A TWIN PEAKS RECAP: The Return, Parts 1 & 2
The stars turn and a time presents itself.
A TWIN PEAKS RECAP is a 15-week recap of the new Showtime limited series from David Lynch and Mark Frost, analysing the wonderful and strange happenings in the town of Twin Peaks and beyond every week.
Like David Lynch’s Mulholland Drive before it, the new Twin Peaks is already holding up for mockery the traditional way in which we structure stories. Its seemingly-incoherent and random stream of scenes make a standard moment-for-moment recap increasingly problematic, and its cousin, The Thematic Recap, even more so. Complicating matters, Lynch has been quoted more than once calling this new batch of Twin Peaks an ‘18-hour film’ rather than a series paced over 18 weeks, with their own preoccupations and conflicts.
As a result, The Return is not simply a time capsule back to 1990. On the contrary, it’s a return to a place — as Special Agent Dale Cooper (Kyle MacLachlan) once put it — ‘both wonderful and strange’, from the perspective of a artist in a different phase of his life. As such, though the Twin Peaks ‘feel’ remains, there are clear shades of the 21st century, no-holds-barred Lynch style, which vouches for Lynch and Frost’s sincerity in returning to a good thing. Like Don Draper’s cross-country odyssey in Mad Men’s final stretches, what separates The Return from its rebooted brethren is, so far, its purposeful shedding of the show’s most iconic elements.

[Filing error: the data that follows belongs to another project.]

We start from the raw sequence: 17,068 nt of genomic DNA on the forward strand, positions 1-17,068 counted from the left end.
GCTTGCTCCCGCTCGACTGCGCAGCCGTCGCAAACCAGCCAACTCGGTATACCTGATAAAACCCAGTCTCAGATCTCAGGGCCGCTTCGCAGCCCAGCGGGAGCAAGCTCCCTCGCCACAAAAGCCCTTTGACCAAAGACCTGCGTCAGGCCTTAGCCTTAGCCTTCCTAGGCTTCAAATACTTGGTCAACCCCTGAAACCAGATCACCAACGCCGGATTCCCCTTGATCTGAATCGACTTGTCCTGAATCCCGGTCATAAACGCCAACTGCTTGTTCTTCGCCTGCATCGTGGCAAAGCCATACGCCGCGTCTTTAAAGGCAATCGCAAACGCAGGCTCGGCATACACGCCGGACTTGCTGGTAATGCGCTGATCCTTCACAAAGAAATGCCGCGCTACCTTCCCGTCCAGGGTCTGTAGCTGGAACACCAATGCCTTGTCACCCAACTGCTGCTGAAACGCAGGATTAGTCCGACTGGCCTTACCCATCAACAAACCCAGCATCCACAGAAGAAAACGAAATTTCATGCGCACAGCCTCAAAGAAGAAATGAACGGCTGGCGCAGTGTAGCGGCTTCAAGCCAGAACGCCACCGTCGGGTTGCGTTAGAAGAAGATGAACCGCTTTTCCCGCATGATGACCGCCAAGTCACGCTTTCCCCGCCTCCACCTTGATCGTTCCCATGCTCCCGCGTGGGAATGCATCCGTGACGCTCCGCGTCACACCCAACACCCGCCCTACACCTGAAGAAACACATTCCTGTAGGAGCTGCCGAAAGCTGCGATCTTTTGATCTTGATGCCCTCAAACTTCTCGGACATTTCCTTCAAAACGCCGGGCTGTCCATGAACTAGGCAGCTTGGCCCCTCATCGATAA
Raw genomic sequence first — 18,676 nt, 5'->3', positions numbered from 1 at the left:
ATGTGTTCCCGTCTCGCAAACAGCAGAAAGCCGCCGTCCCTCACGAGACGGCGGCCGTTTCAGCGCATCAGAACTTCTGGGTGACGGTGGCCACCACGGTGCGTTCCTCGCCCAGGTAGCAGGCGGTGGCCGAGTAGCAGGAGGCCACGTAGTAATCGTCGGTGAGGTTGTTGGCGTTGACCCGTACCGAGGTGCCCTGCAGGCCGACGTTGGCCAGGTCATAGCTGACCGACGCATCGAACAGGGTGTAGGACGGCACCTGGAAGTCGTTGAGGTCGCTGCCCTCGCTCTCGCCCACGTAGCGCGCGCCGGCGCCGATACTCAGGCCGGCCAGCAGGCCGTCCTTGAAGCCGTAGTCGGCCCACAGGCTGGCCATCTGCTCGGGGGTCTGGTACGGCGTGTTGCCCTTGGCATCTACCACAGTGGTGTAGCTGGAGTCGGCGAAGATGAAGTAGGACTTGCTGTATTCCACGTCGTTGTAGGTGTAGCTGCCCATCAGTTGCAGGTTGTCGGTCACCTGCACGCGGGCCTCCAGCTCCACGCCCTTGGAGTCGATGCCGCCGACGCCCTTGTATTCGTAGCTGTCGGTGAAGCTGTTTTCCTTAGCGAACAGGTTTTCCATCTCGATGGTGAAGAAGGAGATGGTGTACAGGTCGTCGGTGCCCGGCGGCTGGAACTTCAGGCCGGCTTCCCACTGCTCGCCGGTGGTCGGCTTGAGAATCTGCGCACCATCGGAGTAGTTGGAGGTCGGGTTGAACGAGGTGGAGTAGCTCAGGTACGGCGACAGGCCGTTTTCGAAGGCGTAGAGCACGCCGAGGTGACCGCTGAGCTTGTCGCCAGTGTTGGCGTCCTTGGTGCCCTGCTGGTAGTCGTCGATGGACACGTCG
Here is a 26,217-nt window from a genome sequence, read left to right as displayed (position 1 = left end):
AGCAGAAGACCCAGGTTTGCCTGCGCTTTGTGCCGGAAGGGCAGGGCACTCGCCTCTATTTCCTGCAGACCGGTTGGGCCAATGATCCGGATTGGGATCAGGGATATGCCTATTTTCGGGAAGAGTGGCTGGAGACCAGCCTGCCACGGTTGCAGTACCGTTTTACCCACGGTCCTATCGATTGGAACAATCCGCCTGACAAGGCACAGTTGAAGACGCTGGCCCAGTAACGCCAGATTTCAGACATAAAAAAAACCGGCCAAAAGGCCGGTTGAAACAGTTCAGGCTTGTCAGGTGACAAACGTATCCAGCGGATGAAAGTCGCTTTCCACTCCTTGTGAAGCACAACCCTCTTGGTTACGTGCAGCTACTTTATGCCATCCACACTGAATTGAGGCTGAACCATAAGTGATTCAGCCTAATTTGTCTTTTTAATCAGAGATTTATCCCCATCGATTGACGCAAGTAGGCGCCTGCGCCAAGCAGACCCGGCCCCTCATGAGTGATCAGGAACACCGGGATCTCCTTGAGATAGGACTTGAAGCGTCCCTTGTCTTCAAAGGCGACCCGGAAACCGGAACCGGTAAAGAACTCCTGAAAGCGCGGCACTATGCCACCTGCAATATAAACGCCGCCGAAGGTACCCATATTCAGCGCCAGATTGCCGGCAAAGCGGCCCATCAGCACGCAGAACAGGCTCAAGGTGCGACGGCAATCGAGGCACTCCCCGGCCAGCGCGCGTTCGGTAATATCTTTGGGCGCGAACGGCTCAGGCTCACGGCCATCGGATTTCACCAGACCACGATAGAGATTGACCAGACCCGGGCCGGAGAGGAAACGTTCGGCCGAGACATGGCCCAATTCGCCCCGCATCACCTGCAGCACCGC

Laura Palmer’s (Sheryl Lee) Black Lodge-double repeats — through re-used footage — the Season 2 finale’s premonition. “I’ll see you again in 25 years.” We see even more old footage from previous seasons, like the eerie school hallways and Laura’s haunting homecoming headshot in the trophy cabinet. We even get the iconic music and sweeping shots or the Douglas fir trees and adjoining waterfall in its title sequence. But 25 years later, we aren’t in the red room. There isn’t even any colour to speak of.
Here Season 2’s Giant (Carel Struycken, credited as ‘???????’) delivers — backwards, of course — some clues to Agent Cooper, now trapped in the lodge for 25 years and visibly aged in comparison to the childlike lawman we knew before. The Giant tells Cooper “It is in our house now” and whatever ‘it’ is, “it all cannot be said aloud now.” Remember, he says, “430. Richard and Linda. Two birds with one stone.” Whatever these clues mean, if they’re anything like his previous warnings, we will almost certainly know soon enough.
After a brief, forest-set catch-up with Laura’s bespectacled former psychiatrist and lover Dr. Jacoby (Russ Tamblyn), presumably surrounding Twin Peaks (he’s purchased some shovels), we’re suddenly panning over the New York skyline. It’s a sinking feeling, this series of shots, because although Lynch has, of course, set one of his best films amongst iconic locations like the Hollywood sign, he manages to make a city as famous as New York feel utterly uncanny and strange. Aural ambience aside, the adjoining crane shot leading up into the glass cylinder window ranks among the most unnerving sequences of The Return’s first two hours, with its slow deliberateness echoing Lynch’s first feature Eraserhead.